“I didn’t want to wake you, but there is something I want you to see. Grab your camera.”
They drove several miles to a large watering hole. There, a herd of elephants gathered to cool themselves from the heat. Nate pointed toward a female they called Kakena, meaning happy one.
Anna eyes followed Nate’s direction. Seconds later, she noticed a young calf, hidden between Kakena’s massive legs.
“She must have delivered during the night,” said Nate. “Looks like we have a healthy girl!”
“Isn’t it a little early to know if it is a boy or girl?” teased Anna.
“Just a feeling,”he said. “What should we call her?”
Anna took her husband’s hand and placed it on her pregnant belly. Soon Anna would give birth to their own child. She smiled in love for the man beside her.
“Are you asking about the elephant, or your daughter?”
This was just a little too serendipitous to not share. A hand-made bookmark from my talented daughter for Mother’s day:
Friday Fictioneers is a weekly challenge to write a complete story in 100 words or less based on a photo prompt. Thanks to Rochelle Wisoff-Fields for hosting this challenge and Jill Wiscoff for this week’s prompt. My story this week is a bit dark, much like the night sky in the photograph.
April no longer knew what to do, so she did nothing but watch the empty darkness of the Manhattan skyline from her apartment window.
How can they go on as if nothing is wrong, she thought?
Don’t they know the world is not a safe place?
She had not always felt this way.
Once she was like them.
Bold. A free spirit.
Unaware of the dangers one faced when walking out their front door.
This is my first week as Admin to Sunday Photo Fiction. Two things struck me about my new role. First, it’s hard to choose a photograph that has a story to tell. Second, it’s hard to write a story from your own photograph without dipping into the where and why of where it was taken. The story below was not my first idea. That one still sits as an open WORD document on my laptop. Maybe it will get deleted, or maybe saved for another day. This one came about from watching the Sunday morning news. The story is a bit political, but in a light-hearted way. I hope it is enjoyable, just the same.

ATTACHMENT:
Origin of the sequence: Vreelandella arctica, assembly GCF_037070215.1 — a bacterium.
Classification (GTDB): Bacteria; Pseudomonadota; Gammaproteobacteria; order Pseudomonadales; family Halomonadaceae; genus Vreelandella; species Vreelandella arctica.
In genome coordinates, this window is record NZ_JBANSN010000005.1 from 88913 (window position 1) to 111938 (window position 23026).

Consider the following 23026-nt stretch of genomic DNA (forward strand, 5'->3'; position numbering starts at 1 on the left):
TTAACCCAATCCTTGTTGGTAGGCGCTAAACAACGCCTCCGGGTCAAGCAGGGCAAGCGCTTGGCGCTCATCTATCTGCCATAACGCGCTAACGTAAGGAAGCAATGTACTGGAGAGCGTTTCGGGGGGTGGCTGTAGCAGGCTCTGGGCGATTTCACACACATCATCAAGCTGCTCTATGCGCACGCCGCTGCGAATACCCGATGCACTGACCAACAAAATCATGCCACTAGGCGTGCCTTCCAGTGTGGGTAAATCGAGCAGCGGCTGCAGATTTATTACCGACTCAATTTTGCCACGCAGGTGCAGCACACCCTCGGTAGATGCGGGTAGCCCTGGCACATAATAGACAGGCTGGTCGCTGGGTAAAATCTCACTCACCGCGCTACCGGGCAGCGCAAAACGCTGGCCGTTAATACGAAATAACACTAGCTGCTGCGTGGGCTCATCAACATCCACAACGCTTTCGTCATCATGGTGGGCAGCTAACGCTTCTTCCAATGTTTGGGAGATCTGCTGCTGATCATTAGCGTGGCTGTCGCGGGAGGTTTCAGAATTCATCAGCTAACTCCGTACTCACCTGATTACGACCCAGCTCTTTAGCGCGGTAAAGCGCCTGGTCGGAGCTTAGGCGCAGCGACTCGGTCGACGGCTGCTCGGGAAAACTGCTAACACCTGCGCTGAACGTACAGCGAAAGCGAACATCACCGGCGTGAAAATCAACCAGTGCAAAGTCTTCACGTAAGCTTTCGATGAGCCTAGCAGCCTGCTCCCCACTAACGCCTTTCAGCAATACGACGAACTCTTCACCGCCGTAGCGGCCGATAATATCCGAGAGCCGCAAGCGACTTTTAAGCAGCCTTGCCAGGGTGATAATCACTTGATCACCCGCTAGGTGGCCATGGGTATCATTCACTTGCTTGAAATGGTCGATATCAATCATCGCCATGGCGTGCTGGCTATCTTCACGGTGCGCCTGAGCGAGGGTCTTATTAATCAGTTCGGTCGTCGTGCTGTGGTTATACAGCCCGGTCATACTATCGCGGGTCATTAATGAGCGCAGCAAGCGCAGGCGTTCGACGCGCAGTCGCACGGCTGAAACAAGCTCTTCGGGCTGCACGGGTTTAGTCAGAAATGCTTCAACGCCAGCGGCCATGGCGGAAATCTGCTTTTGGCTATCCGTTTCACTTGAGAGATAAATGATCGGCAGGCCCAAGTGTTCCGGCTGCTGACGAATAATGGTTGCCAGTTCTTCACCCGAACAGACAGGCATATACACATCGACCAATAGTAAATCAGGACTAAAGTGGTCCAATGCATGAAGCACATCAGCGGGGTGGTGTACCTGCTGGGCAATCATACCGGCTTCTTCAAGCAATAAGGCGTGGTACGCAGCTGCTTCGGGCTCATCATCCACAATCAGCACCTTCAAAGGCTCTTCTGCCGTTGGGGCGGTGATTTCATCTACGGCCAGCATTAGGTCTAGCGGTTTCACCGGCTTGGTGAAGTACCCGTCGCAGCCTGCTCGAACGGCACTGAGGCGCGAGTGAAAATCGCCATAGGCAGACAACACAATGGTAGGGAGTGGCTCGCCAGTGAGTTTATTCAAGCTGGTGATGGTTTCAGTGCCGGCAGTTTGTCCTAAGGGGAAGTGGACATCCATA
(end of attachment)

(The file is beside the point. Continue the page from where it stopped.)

“Were you lying when you said the president didn’t know about the $130,000 payment to Ms. Daniels?”
The stoic press secretary stared out into the press corps through smoky eyes. No amount of preparation readied her for the questions coming out of left field. Her career and credibility were on the line, and worse yet, she could no longer tell her children that lying was wrong. Unsure what to do, she gave her former boss a phone call, asking for advice.
“I feel like I am swimming in a shark pond,” said Sarah. “Sometimes I think I need a bush to hide in.”
“I know just the place,” said Sean. “Even the press corps didn’t hear about this one.”
Sarah listened to Sean’s instructions with skepticism but figured if it wasn’t immoral or illegal, what did she have to lose.
Upon arrival at the designated spot, Sarah noticed a colorful, hot-air balloon, ready for flight. Sarah beamed as she realized her prayers had been answered. Escape was possible.
As the balloon floated into the clouds, a soft voice sang,
Up, Up, and away in my beautiful balloon. The world’s a nicer place in my beautiful balloon*…
*”Up, Up and Away” is a 1967 song written by Jimmy Webb and recorded by the 5th Dimension, that became a major pop hit, reaching No. 7 in July 1967 on the U.S. Pop Singles chart, and No. 9 on Billboard’s Easy Listening chart. In other countries, it reached No. 1 in Canada, and in Australia. The song placed No. 43 on BMI’s “Top 100 Songs of the Century”.
Friday Fictioneers is a weekly challenge to write a complete story in 100 words or less based on a photo prompt. Thanks to Rochelle Wisoff-Fields for hosting this challenge and Karen Rawson for this week’s prompt.
They called him Mr. Lucky, a hackneyed moniker granted Ray for wriggling out of tight spots. Ray credited the rabbit’s foot he carried for his good fortune.
Once, Ray almost stopped believing in luck. For days, he had tromped through the mucky Louisiana bayou, in search of civilization. On the verge of hopelessness, Ray discovered crude stairs leading up the hill to a house. A human silhouette stood in front of the window.
Mr. Lucky smiled. What’s another dead body when you have two life sentences hanging over your head?
He never noticed dropping his rabbit’s foot in the muck.